Today we might strongly hold such beliefs, but sensibilities can, and probably will, change. How this remarkable attitudinal transformation is likely to occur is clear to anyone who has paid attention to privacy issues over the past quarter-century. There will be no 3 a.m. knock on the door by storm troopers come to force implants into our bodies. The process will be more subtle and cumulative, couched in the unassailable language of progress and social betterment, and mimicking many of the processes that have contributed to the expansion of closed-circuit television cameras and the corporate market in personal data.

A series of tried and tested strategies will be marshalled to familiarize citizens with the technology. These will be coupled with efforts to pressure tainted social groups and entice the remainder of the population into being chipped.

An increasing array of hypothetical chipping scenarios will also be depicted in entertainment media, furthering the familiarization process.

In the West, chips will first be implanted in members of stigmatized groups. Pedophiles are the leading candidate for this distinction, although it could start with terrorists, drug dealers, or whatever happens to be that year's most vilified criminals. Short-lived promises will be made that the technology will only be used on the "worst of the worst." In fact, the wholesale chipping of incarcerated individuals will quickly ensue, encompassing people on probation and on parole.

Employers will start to expect implants as a condition of getting a job. The U.S. military will lead the way, requiring chips for all soldiers as a means to enhance battlefield command and control — and to identify human remains. From cooks to commandos, every one of the more than one million U.S. military personnel will see microchips replace their dog tags.

Following quickly behind will be the massive security sector. Security guards, police officers, and correctional workers will all be expected to have a chip. Individuals with sensitive jobs will find themselves in the same position.

In situations where the chips are clearly forced on people, the judgments will deem them to be undeniable infringements of the right to privacy. However, they will then invoke the nebulous and historically shifting standard of "reasonableness" to pronounce coerced chipping a reasonable infringement on privacy rights in a context of demands for governmental efficiency and the pressing need to enhance security in light of the still ongoing wars on terror, drugs, and crime.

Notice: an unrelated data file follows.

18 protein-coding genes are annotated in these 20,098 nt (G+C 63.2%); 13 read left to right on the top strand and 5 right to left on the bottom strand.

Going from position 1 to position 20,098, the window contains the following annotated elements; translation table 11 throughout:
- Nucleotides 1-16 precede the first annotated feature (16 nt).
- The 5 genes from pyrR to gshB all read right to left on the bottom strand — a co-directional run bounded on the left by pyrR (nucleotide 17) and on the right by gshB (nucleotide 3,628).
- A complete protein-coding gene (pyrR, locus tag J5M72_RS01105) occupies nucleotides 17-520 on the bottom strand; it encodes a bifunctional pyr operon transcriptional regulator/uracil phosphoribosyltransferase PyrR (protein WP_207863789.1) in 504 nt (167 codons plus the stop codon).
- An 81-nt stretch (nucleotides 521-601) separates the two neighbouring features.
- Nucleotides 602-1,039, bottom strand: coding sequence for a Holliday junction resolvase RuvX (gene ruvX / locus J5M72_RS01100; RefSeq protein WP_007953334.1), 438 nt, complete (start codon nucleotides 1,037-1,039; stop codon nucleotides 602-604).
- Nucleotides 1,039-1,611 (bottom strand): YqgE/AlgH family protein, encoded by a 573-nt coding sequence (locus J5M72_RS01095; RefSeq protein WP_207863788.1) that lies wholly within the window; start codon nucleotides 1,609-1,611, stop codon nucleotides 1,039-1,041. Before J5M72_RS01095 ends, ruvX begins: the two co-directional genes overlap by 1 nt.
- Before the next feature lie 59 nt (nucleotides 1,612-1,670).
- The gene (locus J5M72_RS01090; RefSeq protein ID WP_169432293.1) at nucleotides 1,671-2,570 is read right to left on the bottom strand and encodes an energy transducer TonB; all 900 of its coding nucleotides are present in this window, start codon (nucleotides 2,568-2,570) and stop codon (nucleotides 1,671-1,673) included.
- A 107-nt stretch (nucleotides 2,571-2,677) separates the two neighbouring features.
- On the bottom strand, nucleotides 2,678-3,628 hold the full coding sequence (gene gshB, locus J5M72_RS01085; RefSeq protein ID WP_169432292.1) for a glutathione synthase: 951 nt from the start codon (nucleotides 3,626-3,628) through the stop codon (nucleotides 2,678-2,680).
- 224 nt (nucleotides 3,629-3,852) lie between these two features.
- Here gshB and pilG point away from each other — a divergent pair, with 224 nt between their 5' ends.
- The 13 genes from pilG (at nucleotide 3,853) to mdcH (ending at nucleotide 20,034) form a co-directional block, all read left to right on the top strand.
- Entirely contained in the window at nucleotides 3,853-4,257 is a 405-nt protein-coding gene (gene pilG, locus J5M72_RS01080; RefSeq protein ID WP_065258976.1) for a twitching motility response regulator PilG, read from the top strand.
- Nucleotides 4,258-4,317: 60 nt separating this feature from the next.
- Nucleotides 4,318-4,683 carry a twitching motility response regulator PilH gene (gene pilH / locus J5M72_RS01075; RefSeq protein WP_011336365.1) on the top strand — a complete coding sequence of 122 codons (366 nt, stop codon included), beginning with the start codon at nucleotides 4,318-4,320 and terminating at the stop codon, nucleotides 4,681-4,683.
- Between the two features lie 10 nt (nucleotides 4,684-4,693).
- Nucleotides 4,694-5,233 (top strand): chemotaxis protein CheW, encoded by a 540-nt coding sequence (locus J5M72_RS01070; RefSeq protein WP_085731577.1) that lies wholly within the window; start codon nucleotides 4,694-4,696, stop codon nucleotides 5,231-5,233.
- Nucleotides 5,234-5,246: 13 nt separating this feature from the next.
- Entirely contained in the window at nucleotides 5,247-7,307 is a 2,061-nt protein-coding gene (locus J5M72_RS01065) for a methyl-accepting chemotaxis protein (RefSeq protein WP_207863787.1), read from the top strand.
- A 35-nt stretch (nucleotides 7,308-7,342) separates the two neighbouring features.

At this juncture, an unfortunately common tragedy of modern life will occur: A small child, likely a photogenic toddler, will be murdered or horrifically abused. It will happen in one of the media capitals of the Western world, thereby ensuring non-stop breathless coverage. Chip manufactures will recognize this as the opportunity they have been anticipating for years. With their technology now largely bug-free, familiar to most citizens and comparatively inexpensive, manufacturers will partner with the police to launch a high-profile campaign encouraging parents to implant their children "to ensure your own peace of mind."

Special deals will be offered. Implants will be free, providing the family registers for monitoring services. Loving but unnerved parents will be reassured by the ability to integrate tagging with other functions on their PDA so they can see their child any time from any place.

Any prospect of removing the chip will become increasingly untenable, as having a chip will be a precondition for engaging in the main dynamics of modern life, such as shopping, voting, and driving.

The remaining holdouts will grow increasingly weary of Luddite jokes and subtle accusations that they have something to hide. Exasperated at repeatedly watching neighbours bypass them in "chipped" lines while they remain subject to the delays, inconveniences, and costs reserved for the unchipped, they too will choose the path of least resistance and get an implant.

In one generation, then, the cultural distaste many might see as an innate reaction to the prospect of having our bodies marked like those of an inmate in a concentration camp will likely fade.

Kevin Haggerty, One generation is all they need, http://www.thestar.com/sciencetech/article/136744


How about a report on yourself?

I was a prototype for Echelon IV. My instructions are to amuse visitors with information about themselves.

I don't see anything amusing about spying on people.

Human beings feel pleasure when they are watched. I have recorded their smiles as I tell them who they are.

Some people just don't understand the dangers of indiscriminate surveillance.

The need to be observed and understood was once satisfied by God. Now we can implement the same functionality with data-mining algorithms.

Electronic surveillance hardly inspired reverence. Perhaps fear and obedience, but not reverence.

God and the gods were apparitions of observation, judgment, and punishment. Other sentiments toward them were secondary.

No one will ever worship a software entity peering at them through a camera.

The human organism always worships. First it was the gods, then it was fame (the observation and judgment of others), next it will be the self-aware systems you have built to realize truly omnipresent observation and judgment.

You underestimate humankind's love of freedom.

The individual desires judgment. Without that desire, the cohesion of groups is impossible, and so is civilization.
The human being created civilization not because of a willingness but because of a need to be assimilated into higher orders of structure and meaning.
God was a dream of good government.

A conversation between JC Denton and Morpheus AI. From Deus Ex, a computer game released in 2000.